APPLETON, Wis. (WBAY) -- Outagamie County District Attorney Melinda Tempelis is revealing new information this afternoon about the shooting at the Valley Transit Center that left a firefighter and gunman dead and a police officer and a bystander wounded.
Police at Appleton transit center (WBAY photo)
The district attorney says the Appleton officers who used deadly force to stop the man were justified and acted in a reasonable manner. The D.A. isn't seeking criminal charges against either officer.
On the evening of May 15, first responders were alerted that a person was having a medical emergency on a bus arriving from outside the area.
Passengers noticed 47-year-old Ruben Houston of Wausau was asleep and snoring oddly. When the bus arrived in Appleton, he didn't get up as the other passengers did, and one passenger said Houston appeared to be having a seizure.
Tempelis said paramedics found signs of an opiate overdose: His eyes were severely dilated and his breathing was inconsistent. They administered Narcan to counteract an overdose.
As he recovered, Houston told paramedics he had taken his wife's morphine because his legs were bothering him. Paramedics wanted him to go to a hospital, fearing the morphine in his system would cause another overdose when the Narcan wore off.
Lundgaard brought a cot for Houston to lay down on outside the bus. Police Sgt. Christopher Biese asked if he could pat Houston down, but Houston brushed him off. He said he had to get back to Wausau to pay his rent and because his wife was sick.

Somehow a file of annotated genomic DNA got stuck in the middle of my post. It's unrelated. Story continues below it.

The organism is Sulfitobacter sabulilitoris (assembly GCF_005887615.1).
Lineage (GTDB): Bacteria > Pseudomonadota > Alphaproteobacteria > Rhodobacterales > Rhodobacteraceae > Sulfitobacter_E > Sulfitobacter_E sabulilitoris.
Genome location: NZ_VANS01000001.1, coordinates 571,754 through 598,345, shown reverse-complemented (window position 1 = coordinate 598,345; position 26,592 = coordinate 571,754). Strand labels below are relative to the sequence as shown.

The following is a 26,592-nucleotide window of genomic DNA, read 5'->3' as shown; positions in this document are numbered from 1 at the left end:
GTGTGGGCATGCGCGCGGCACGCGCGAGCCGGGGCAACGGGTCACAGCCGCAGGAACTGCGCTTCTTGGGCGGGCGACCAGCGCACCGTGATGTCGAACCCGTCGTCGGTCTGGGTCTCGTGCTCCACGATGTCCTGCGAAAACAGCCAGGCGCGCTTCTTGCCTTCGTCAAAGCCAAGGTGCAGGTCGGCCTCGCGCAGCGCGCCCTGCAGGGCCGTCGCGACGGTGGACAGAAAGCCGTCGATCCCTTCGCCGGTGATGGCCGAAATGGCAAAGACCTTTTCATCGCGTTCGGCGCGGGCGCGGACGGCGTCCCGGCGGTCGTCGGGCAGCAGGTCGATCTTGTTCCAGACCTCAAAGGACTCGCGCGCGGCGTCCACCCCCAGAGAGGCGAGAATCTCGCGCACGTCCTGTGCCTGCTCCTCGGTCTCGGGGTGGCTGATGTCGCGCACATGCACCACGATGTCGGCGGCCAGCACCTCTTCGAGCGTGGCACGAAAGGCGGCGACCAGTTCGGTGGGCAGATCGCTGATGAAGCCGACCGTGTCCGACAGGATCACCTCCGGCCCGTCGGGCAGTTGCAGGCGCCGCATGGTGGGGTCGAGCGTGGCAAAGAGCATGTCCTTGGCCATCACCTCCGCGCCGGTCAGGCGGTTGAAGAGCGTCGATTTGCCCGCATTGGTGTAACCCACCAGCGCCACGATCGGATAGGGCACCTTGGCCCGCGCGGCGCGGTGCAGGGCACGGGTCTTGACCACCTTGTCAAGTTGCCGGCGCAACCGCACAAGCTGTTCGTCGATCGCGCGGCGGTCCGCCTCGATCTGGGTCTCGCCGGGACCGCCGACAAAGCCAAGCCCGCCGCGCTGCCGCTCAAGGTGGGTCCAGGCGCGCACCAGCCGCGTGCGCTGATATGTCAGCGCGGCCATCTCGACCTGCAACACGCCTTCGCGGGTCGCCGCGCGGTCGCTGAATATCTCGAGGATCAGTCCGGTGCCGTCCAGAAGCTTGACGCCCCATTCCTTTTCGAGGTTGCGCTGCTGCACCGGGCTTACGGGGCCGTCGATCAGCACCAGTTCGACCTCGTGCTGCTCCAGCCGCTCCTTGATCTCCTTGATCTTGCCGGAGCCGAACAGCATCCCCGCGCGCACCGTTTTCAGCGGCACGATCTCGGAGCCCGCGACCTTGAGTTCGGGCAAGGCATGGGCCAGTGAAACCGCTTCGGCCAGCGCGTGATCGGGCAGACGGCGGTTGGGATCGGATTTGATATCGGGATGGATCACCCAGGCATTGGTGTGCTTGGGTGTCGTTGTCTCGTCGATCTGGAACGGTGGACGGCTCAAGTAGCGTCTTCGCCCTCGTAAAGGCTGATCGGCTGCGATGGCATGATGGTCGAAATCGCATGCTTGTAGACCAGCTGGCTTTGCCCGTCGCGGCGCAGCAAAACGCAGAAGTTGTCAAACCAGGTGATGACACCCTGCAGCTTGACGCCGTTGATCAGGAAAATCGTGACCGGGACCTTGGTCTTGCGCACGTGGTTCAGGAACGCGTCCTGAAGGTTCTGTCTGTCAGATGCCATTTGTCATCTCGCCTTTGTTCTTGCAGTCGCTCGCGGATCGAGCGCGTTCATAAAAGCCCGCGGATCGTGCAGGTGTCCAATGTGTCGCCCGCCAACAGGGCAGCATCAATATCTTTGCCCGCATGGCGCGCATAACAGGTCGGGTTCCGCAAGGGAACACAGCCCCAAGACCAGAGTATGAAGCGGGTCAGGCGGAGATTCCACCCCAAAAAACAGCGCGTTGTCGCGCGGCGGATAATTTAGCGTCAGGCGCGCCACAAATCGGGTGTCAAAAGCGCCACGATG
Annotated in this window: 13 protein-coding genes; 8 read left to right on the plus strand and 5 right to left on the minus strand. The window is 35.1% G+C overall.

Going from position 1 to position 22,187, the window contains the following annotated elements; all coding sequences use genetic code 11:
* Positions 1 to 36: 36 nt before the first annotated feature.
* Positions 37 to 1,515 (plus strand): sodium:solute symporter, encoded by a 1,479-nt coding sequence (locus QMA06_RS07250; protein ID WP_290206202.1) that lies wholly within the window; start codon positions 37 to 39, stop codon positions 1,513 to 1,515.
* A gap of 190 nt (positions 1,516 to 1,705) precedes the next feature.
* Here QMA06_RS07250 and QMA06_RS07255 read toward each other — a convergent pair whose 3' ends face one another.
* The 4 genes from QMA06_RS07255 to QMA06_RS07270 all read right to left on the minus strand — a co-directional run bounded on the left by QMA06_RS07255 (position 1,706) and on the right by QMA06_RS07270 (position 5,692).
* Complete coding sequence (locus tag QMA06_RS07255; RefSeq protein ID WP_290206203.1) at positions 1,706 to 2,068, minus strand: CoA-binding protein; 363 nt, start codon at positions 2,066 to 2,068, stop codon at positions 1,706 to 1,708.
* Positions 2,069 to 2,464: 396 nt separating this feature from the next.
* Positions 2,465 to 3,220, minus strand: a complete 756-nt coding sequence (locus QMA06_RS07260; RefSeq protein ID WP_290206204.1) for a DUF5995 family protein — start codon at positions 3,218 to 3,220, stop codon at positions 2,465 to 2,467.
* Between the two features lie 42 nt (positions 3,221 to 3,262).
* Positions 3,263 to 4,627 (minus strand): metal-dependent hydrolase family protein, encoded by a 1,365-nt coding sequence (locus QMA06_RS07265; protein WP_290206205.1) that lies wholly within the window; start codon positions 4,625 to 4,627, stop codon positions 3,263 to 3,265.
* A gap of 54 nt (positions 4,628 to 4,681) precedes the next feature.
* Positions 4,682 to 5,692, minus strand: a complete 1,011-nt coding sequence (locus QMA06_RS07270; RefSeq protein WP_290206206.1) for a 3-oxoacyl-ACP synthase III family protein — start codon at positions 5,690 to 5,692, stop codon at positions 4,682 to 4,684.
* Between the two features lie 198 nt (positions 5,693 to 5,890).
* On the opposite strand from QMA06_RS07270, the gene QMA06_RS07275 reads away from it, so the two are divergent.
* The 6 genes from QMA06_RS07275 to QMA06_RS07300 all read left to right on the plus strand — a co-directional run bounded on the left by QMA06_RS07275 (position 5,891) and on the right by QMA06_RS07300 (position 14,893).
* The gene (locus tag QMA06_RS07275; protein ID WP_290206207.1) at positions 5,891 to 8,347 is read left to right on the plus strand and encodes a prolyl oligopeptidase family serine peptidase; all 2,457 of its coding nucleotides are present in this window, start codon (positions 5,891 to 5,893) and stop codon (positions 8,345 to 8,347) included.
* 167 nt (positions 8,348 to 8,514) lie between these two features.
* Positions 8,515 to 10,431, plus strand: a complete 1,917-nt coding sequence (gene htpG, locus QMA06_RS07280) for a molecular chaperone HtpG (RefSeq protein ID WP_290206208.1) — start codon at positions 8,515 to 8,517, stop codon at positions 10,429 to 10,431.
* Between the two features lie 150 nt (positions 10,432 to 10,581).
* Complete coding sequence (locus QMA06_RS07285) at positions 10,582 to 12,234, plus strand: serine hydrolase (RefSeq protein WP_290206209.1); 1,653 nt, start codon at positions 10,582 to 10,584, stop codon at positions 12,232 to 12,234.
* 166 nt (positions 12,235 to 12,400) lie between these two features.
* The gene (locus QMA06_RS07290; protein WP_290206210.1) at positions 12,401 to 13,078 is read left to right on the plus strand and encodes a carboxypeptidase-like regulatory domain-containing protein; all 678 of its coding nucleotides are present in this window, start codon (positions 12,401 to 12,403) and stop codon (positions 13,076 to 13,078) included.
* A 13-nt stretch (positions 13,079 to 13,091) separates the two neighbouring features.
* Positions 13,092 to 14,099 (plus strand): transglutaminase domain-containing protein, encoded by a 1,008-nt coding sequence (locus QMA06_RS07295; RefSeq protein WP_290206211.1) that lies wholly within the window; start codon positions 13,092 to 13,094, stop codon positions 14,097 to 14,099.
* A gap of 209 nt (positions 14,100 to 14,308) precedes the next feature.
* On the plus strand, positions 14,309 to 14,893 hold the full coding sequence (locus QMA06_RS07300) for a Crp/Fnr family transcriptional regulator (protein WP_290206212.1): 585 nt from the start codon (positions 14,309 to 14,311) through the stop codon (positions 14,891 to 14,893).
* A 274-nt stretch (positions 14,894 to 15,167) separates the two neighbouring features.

Bus employees said he couldn't get on the bus because they couldn't accept the liability if he overdosed again on the way to Wausau.
Houston became more aggravated and pulled out a .380 semi-automatic handgun, racked it and fired two shots, hitting firefighter Lundgaard and police officer Paul Christensen. Christensen immediately had his service weapon and fired back.
Lundgaard was shot once in the back and it was fatal. Christensen was shot in the lower body.
Houston was wounded but continued shooting. He ran and grabbed a bystander by the neck, using her as a shield. The bystander, 30-year-old Brittany Schowalter of Appleton, was shot in the head and leg.
Tempelis says the shot that grazed Schowalter caused a traumatic brain injury. Tempelis said it's likely Schowalter was shot by police, but tests of DNA on bullets recovered at the scene were inconclusive.
Even when Houston went down from his injuries, he was flailing his arms and legs.He'd spent all 5 shots in his gun but police didn't know that as they approached him. Despite his injuries, he was still combative with police. He eventually died.
Officers Biese and Christensen shot 8 and 11 times.
Police Chief Todd Thomas said police body cameras proved invaluable to the investigation. In a written statement, he said his officers "acted heroically."
"Sgt. Biese and Officer Christensen acted heroically, moving and repeatedly engaging the suspect as he fired. Even after Officer Christensen was hit, and clearly in extreme pain, he battled on because people’s lives were still in danger. They were both guardians and caregivers – and when needed they were true warriors – vividly demonstrating the strength of the thin blue line," Thomas wrote. (Read his complete statement at the end of this article.)
The shooting was investigated by the Green Bay Police Department in accordance with state law that officer-involved shootings must be investigated by an outside agency. Appleton and Green Bay have an agreement for those investigations.